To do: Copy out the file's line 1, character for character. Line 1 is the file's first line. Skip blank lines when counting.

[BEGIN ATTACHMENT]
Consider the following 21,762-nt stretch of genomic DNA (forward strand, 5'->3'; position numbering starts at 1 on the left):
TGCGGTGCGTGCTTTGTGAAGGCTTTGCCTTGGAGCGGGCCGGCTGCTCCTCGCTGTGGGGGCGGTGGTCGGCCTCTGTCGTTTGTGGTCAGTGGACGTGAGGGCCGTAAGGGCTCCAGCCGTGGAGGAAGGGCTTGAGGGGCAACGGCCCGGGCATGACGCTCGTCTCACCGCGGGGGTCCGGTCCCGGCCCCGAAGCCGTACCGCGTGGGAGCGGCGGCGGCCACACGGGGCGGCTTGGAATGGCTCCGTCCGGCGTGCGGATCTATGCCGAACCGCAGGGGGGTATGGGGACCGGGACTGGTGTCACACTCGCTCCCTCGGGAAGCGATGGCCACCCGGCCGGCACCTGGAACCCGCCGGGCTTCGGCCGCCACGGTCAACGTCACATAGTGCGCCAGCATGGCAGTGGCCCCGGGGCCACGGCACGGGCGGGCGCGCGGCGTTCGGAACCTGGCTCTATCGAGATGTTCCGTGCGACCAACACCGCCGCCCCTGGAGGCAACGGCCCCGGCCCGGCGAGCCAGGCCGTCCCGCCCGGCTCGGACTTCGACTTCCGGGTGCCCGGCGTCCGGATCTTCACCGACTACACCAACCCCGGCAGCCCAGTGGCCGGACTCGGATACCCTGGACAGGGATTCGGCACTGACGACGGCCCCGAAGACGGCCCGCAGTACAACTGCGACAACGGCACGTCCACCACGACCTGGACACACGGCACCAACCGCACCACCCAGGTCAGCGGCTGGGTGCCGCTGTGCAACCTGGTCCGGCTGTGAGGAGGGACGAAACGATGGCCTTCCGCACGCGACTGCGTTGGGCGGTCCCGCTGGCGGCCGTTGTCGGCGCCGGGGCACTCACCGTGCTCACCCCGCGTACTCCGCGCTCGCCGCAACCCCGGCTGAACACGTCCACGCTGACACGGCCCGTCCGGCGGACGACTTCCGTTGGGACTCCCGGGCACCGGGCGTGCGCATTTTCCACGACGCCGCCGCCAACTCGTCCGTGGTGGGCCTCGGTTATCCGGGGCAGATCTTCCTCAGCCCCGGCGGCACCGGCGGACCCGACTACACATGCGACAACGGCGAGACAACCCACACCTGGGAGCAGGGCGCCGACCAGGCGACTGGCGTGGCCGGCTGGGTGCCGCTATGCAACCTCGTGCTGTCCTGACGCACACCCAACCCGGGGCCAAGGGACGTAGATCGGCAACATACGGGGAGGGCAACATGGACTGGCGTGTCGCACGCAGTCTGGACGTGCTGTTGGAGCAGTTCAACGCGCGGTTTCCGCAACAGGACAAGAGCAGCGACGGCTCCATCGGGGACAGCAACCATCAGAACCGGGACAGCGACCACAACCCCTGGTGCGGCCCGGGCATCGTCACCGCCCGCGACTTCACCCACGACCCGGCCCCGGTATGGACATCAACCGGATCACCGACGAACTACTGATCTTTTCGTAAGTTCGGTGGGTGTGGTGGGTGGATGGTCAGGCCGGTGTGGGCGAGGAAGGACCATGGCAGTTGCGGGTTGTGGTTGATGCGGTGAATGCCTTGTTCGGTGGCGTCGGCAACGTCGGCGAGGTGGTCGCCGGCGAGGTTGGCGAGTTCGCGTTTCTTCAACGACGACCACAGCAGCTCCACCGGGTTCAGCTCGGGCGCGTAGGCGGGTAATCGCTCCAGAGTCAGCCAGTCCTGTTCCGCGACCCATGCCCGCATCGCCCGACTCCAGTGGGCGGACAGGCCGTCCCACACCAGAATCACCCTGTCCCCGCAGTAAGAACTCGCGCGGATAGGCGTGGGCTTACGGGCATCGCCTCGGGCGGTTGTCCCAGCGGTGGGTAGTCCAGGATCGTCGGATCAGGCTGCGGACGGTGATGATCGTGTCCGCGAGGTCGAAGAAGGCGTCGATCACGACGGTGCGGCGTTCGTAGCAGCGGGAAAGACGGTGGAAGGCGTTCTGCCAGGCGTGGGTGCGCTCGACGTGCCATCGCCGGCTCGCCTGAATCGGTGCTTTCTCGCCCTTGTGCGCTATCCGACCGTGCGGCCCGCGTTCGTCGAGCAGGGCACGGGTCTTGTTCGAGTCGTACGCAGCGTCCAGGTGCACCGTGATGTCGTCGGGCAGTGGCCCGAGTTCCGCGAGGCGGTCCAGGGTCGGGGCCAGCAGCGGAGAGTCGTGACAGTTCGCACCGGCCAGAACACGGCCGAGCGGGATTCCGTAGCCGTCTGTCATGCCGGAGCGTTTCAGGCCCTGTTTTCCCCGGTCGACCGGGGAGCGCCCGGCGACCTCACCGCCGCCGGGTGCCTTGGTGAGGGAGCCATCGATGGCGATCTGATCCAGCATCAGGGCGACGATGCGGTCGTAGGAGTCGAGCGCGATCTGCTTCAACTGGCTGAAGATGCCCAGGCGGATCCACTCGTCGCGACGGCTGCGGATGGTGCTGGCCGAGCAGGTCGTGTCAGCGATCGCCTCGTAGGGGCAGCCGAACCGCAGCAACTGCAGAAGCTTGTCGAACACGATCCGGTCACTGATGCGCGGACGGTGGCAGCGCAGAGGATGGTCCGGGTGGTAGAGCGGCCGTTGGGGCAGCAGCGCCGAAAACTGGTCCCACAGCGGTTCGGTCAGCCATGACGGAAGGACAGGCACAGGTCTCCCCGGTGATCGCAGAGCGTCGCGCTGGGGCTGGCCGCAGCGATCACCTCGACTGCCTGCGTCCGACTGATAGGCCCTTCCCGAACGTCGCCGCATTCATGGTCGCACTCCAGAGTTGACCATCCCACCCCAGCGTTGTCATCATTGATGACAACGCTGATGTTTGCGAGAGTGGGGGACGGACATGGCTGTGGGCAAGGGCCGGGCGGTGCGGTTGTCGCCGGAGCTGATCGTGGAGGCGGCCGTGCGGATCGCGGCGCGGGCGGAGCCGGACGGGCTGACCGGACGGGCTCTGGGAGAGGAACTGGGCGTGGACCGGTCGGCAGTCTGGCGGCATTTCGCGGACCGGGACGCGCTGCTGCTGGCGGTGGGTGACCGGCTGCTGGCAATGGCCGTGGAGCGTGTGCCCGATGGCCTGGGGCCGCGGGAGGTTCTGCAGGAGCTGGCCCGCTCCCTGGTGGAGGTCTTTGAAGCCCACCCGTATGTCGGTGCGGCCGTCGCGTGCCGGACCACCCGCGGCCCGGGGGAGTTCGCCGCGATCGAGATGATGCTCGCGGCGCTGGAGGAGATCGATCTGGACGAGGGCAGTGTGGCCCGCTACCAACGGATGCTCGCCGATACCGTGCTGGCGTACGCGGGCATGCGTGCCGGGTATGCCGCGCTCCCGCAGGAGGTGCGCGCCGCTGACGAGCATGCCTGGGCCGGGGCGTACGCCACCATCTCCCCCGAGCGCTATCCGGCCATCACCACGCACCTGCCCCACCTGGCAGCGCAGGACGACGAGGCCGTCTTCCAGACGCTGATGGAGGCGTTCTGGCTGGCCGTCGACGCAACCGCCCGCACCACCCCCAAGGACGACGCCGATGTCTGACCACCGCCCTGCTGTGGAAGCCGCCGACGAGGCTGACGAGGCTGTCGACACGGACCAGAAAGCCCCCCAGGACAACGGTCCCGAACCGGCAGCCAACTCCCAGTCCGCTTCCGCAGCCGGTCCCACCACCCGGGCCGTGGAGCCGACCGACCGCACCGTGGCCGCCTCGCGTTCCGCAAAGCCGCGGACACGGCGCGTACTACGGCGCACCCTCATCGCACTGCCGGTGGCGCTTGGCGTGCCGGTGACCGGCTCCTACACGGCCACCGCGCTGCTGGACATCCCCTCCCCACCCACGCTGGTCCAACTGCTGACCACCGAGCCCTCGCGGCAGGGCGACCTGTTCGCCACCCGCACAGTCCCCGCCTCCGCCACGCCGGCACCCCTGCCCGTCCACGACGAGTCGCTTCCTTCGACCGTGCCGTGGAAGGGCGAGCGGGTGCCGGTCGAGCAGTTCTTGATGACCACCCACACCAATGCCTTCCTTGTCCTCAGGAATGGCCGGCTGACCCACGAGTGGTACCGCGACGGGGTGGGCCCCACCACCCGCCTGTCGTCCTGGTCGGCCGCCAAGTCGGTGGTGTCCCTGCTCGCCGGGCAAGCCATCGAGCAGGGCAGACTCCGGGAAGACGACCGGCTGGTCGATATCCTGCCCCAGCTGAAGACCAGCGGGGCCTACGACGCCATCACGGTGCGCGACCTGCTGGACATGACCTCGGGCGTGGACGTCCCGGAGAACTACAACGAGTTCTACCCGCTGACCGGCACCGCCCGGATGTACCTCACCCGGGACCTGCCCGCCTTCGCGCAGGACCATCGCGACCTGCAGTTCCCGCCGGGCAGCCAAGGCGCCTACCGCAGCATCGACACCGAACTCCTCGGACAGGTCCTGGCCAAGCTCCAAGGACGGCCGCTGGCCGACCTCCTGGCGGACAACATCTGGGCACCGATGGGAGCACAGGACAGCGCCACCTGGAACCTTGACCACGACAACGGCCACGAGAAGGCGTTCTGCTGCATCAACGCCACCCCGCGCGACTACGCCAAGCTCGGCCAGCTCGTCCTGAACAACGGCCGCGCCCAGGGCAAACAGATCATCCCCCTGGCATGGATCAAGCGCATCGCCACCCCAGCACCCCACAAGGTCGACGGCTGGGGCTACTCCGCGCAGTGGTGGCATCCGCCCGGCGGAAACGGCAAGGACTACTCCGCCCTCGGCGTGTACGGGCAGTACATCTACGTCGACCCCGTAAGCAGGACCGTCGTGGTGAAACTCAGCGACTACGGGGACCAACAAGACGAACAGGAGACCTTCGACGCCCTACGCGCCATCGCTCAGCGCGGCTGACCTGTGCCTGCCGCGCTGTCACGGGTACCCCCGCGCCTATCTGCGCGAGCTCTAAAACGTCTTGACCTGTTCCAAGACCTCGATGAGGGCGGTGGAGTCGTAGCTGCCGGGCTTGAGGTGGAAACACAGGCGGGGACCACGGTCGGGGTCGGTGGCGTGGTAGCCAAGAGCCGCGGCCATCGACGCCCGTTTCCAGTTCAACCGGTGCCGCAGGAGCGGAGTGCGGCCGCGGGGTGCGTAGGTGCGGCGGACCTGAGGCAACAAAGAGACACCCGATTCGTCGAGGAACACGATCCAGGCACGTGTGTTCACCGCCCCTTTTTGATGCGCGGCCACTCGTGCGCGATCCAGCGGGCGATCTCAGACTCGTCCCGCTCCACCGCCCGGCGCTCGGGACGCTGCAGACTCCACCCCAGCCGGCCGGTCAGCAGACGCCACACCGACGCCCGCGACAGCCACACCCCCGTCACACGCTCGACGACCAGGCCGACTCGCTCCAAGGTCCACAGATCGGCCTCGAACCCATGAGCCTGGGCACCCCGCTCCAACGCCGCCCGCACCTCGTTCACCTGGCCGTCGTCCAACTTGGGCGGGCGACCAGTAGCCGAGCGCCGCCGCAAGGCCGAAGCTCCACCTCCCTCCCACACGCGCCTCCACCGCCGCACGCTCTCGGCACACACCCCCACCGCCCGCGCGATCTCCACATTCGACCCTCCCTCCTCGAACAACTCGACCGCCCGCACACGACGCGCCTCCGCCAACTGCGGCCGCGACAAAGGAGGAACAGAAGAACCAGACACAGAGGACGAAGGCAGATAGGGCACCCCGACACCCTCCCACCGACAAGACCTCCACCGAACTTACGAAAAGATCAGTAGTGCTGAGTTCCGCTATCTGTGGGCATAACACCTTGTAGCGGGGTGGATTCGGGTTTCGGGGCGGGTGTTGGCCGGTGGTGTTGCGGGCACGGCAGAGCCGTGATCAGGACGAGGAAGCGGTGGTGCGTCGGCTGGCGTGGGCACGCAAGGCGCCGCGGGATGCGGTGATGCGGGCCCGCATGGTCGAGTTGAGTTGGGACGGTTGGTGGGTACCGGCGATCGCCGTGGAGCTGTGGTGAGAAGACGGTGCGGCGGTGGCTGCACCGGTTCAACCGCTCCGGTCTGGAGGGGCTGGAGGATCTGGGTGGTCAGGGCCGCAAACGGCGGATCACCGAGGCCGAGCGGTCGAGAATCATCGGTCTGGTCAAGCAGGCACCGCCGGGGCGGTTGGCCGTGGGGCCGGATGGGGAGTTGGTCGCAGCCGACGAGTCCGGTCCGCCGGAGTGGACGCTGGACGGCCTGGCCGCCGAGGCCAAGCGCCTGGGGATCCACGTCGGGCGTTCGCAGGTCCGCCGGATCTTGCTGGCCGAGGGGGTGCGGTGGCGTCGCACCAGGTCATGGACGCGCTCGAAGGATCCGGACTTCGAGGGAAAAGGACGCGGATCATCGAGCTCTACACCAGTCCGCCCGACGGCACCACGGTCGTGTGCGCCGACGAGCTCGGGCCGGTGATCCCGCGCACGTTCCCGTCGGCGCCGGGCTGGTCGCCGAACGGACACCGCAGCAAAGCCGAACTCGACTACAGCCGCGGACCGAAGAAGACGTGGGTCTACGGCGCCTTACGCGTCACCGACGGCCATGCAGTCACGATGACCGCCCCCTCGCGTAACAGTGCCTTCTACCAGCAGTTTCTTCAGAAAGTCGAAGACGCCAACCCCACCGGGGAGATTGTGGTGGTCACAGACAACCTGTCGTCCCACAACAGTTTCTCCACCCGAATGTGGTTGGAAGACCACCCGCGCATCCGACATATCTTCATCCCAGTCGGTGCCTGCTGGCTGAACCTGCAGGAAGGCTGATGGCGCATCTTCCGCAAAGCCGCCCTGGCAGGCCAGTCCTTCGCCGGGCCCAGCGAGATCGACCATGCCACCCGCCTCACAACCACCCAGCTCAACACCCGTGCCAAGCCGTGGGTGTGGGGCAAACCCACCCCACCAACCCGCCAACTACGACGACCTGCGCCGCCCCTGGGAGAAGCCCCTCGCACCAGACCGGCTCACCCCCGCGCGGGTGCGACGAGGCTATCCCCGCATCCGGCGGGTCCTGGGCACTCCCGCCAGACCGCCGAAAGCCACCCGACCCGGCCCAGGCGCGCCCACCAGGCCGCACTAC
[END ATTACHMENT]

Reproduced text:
Consider the following 21,762-nt stretch of genomic DNA (forward strand, 5'->3'; position numbering starts at 1 on the left):